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In the right angled Triangle ABC, the base
BC and the sum of the perpendicular and fides, B.4 +AC+AD, being given, to find the Triangle.
Such parts of this triangle are to be found as are necessary for defcribing it: The perpendicularAD C will be sufficient
D for this purpose, and let it be called x: Let AB + AC + AD = a, BC=b, therefore BA+AC=a-x: Let BA-AC be denoted by y, then BA
aty, and AC="~*Y But (47. I. El.) BC?=BA? +AC?, which being expressed algebraically, becomes 62 = atymo + a-2ax+*+-+-y?
Likewise, from a known property of right angled triangles, BCXAD=BAXAC; that
is bx= (******=)
a-2axtx?? This last equation being multiplied by 2, and added to the former, gives b2+2bx =a?—2ax+x?, which being resolved according to the rules of Part I. Chap. 5. gives x=a+b72ab +262.
To construct this: a+b is the sum of the perimeter and perpendicular, and is given;
✓ 2ab +2b2=vat6x 2b is a mean proportional between a +b and 2b, and may be found ; therefore, from the sum of the perimeter and perpendicular, subtract the mean proportional between the said fum and double the base, and the remainder will be the perpendicular required.
From the base and perpendicular, the right angled triangle is easily constructed.
In numbers, let BA +AC +AD=18.8 =a; BC= 10 =b; then AD = a +bV Zab+262 = 28.8—V576=4.8=x, and BA+AC=14. By either of the first
equations, ya=262 +2ax—a—x2=4 and
y= BA — AC = 2; therefore BA = 8, and AC=6.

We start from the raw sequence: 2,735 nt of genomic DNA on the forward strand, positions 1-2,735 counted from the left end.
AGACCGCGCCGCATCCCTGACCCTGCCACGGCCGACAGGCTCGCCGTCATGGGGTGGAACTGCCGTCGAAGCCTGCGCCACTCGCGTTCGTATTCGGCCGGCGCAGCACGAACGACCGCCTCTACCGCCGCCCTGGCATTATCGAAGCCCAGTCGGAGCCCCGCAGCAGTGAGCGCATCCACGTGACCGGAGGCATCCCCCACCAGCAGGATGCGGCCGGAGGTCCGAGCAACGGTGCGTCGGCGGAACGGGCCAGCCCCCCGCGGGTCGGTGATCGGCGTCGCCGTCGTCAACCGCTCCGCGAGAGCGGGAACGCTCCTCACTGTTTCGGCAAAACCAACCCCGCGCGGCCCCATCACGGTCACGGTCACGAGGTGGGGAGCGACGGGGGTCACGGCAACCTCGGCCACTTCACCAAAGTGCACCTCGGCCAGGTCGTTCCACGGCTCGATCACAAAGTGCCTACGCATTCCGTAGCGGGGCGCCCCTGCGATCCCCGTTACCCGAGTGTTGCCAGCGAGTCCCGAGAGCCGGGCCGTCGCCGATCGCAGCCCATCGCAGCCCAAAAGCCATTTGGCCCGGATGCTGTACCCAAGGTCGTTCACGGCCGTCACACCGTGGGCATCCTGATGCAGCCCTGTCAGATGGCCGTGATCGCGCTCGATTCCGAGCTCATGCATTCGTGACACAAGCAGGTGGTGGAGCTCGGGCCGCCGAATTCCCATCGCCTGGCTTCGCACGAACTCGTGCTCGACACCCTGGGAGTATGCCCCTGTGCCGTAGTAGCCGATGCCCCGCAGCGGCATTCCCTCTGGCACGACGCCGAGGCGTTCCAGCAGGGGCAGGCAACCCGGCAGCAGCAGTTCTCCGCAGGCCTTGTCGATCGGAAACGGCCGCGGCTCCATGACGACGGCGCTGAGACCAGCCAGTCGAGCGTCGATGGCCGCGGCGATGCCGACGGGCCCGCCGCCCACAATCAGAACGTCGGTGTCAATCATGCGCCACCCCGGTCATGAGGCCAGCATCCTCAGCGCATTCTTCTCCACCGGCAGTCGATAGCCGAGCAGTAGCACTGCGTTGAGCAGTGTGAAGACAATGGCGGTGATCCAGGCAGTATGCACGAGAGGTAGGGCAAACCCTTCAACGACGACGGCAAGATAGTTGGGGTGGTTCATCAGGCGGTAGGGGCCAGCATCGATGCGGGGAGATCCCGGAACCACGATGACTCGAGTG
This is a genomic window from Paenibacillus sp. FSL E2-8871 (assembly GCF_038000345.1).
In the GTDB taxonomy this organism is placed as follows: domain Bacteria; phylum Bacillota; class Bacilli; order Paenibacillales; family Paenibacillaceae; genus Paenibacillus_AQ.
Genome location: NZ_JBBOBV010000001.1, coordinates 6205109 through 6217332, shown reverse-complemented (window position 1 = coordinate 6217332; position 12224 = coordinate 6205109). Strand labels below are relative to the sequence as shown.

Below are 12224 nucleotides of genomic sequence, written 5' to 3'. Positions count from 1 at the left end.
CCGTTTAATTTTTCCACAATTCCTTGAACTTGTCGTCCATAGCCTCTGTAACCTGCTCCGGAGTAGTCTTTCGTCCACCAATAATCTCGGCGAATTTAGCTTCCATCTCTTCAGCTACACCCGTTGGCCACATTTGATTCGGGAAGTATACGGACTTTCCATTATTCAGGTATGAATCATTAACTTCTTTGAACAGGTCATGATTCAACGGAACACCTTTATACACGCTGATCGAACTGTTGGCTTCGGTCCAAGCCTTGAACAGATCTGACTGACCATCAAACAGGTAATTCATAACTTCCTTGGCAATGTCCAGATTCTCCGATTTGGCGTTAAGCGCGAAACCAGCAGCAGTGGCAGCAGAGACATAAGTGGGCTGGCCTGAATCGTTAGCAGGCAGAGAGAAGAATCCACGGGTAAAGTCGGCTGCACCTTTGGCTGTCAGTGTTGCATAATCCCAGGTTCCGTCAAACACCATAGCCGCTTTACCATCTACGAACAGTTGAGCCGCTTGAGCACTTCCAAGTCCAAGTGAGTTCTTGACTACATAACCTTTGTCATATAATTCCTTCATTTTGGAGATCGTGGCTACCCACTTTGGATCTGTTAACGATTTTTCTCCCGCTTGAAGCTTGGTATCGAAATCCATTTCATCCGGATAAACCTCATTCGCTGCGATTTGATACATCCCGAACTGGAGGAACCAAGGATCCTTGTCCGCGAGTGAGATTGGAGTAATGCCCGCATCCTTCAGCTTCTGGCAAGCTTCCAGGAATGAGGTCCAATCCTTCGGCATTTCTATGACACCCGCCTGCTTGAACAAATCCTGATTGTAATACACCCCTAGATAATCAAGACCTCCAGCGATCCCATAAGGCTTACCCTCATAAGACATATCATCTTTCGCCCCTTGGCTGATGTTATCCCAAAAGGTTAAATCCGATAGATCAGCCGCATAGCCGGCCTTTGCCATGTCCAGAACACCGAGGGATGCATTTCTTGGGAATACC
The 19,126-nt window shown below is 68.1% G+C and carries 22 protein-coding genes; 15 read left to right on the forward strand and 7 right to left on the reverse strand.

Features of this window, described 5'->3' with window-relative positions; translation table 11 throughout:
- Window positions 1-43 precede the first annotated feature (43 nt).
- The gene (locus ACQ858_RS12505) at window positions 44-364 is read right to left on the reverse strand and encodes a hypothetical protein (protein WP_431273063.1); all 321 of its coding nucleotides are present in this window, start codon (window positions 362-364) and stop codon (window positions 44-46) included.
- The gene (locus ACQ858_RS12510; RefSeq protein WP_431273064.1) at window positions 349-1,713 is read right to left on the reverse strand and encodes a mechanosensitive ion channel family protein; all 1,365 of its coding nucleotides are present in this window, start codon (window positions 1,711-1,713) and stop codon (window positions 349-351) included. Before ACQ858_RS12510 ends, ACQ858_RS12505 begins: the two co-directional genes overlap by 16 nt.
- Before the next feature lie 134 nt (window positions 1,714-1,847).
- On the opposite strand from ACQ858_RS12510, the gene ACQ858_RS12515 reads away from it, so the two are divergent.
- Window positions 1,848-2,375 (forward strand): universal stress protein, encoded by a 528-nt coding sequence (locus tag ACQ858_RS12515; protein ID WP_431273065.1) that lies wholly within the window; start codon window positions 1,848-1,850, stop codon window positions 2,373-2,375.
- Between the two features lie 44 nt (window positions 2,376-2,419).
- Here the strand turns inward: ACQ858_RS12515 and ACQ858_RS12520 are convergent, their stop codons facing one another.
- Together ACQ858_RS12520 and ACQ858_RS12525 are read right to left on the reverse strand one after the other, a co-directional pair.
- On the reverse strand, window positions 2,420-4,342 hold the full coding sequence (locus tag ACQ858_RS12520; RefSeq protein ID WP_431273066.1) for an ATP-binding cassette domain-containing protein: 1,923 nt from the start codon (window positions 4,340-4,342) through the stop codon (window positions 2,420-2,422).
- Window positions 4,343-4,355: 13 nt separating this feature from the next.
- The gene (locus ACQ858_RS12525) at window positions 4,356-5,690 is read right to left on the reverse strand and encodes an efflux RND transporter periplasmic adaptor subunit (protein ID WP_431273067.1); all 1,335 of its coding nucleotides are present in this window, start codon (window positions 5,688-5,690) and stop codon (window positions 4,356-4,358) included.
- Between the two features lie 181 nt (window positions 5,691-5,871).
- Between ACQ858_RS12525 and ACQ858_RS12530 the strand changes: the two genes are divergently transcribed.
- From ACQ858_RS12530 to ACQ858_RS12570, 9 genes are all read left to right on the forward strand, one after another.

The geometrical expression of the roots of final equations arising from problems, may be found without resolving them, by the intersection of geometrical lines. Thus, the roots of a quadratic are found by the intersections of the circle and straight line, those of a cubic and biquadratic, by the intersection of two conic sections, &c.
The solution of problems may be effected also by the intersections of the loci of two intermediate equations without deducing a final equation : But these two last methods can only be understood by the doctrine of the loci of equations.
INES which can be mathematically
treated of, must be produced according to an uniform rule, which determines the position of every point of them.
This rule constitutes the definition of any line from which all its other properties are to be derived.
A straight line has been considered as so simple, as to be incapable of definition. The curve lines here treated of, are supposed to be in a plane, and are defined either from the section of a solid by a plane, or more universally by some continued motion in a plane, according to particular rules. Any of the properties which are shewn to belong peculiarly to such a line, may be assumed also as the definition of it, from which all the others, and even what, upon other occasions may have been considered as the primary definition, may be demonstrated. Hence lines may be defined in various methods, of which the most convenient is to be determined by the purpose in view. The simplicity of a definition, and the ease with which the other properties can be derived from it, generally give a prefe